My View: Architect goes from blueprints to blue-plate specials

  • Article by: JERRY GOODRICH
  • Updated: April 2, 2013 - 4:13 PM

Ben Peters' career as an architect evaporated amid the recession, but he and his wife bounced back to start a successful restaurant.

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Artisan Coffee Bistro co-owner Ben Peters, a former architect, is rarely, if ever, seen when he’s not wearing his cap and a smile.

Photo: Photos by Jerry Goodrich • Special to the Star Tribune ,

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The man’s passion was design. He had worked as an architect for 20 years, and then received the shock of his life. He was laid off.

He was not alone. Forty percent of the architects in the Twin Cities area lost their jobs three years ago when the bottom fell out of construction. The firm for which this man worked trimmed its staff of architects and draftsmen by more than 50 percent.

Wanting to remain in the field, he created a website and set up a home-based architectural business. Unfortunately, it brought in only 50 percent of the income he needed.

He and his wife discussed his situation at length and concluded that he would have to change careers — an unsettling proposition given that he was approaching middle age.

Ben Peters is his name, and the man was more fortunate than most because he had a second passion: Ben loved to cook for others.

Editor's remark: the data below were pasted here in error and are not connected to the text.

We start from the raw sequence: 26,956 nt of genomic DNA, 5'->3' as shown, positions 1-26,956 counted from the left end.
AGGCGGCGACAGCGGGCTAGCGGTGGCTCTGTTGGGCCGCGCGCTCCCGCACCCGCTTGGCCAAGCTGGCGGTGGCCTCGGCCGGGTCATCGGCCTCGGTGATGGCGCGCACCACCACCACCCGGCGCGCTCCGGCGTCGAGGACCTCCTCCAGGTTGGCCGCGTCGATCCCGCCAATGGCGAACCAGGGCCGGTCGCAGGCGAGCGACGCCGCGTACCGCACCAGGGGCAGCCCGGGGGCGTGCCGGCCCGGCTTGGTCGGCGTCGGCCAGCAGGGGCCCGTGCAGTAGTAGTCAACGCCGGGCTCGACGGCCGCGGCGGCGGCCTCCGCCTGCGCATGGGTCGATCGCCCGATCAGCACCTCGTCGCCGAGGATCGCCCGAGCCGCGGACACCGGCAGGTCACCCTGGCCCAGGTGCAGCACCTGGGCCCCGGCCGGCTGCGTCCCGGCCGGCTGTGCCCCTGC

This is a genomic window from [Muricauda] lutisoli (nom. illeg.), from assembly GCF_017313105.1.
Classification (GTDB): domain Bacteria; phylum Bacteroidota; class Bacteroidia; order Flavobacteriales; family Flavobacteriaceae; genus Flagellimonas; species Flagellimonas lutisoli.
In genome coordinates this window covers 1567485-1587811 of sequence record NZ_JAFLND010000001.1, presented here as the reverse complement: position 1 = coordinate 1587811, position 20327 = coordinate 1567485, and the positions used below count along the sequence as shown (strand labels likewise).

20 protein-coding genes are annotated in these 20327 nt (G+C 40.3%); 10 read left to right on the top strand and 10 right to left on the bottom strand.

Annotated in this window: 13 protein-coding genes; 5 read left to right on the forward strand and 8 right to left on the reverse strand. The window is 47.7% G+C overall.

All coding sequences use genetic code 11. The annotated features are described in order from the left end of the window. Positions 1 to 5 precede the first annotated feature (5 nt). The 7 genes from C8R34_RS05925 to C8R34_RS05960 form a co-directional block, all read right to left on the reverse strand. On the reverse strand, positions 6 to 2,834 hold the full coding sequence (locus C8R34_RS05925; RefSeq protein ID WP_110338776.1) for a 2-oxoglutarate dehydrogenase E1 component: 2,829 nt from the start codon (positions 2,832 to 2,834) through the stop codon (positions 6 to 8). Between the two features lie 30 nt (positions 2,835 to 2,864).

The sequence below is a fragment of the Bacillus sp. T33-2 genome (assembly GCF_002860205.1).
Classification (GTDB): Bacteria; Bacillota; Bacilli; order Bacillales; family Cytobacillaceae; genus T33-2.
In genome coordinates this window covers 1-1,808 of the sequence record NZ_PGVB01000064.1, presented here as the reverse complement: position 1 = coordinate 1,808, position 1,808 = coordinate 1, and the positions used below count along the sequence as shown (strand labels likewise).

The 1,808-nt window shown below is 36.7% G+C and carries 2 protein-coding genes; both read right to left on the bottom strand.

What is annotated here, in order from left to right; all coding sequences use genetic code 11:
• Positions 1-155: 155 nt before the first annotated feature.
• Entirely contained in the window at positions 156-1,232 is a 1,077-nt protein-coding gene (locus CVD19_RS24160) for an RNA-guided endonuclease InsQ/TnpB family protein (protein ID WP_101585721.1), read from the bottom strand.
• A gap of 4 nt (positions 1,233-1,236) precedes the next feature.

When he noticed a new vacancy in Prior Lake’s South Lake Village Mall, he thought it would be the perfect place for the restaurant he had always wanted to open.

His wife Nan was all for it, because she also loved to cook. They had hosted many dinner parties when they lived in Nevada. Nan also had managed the restaurant at a large steakhouse in Carson City, and had the requisite accounting background.

Ben contacted the mall’s property manager about leasing the space. He was not receptive. “Restaurants are too hard to put in and take out,” he scoffed.

Not to be deterred, Ben prepared a business plan and did a 3-D computer-graphics rendering of how the restaurant would look. The property manager relented, and Ben and Nan got to work.

Four months later, on Feb. 9, 2012, “Artisan Coffee Bistro” served its first customers.

I asked Ben about his design work and his budding second career as a restaurant co-owner:

 

Jerry: What were some of the highlights of your first career?

Ben: I helped design several casinos in Las Vegas. That was lots of fun. After we moved to Minnesota, I was one of the two designers who designed the McKenna Crossing senior living community in Prior Lake.

 

Jerry: What were the initial challenges when you decided to change careers?

Ben: It takes a lot of money to turn an empty space into a restaurant, to include buying expensive equipment. Then, after the opening, you have to keep putting money into the business for many months. Some restaurants close within weeks of opening because the owners mistakenly expect to turn a profit right away. Also, there are state and city permits to obtain and requirements to abide by. If you don’t do it right, you can get into trouble.

 

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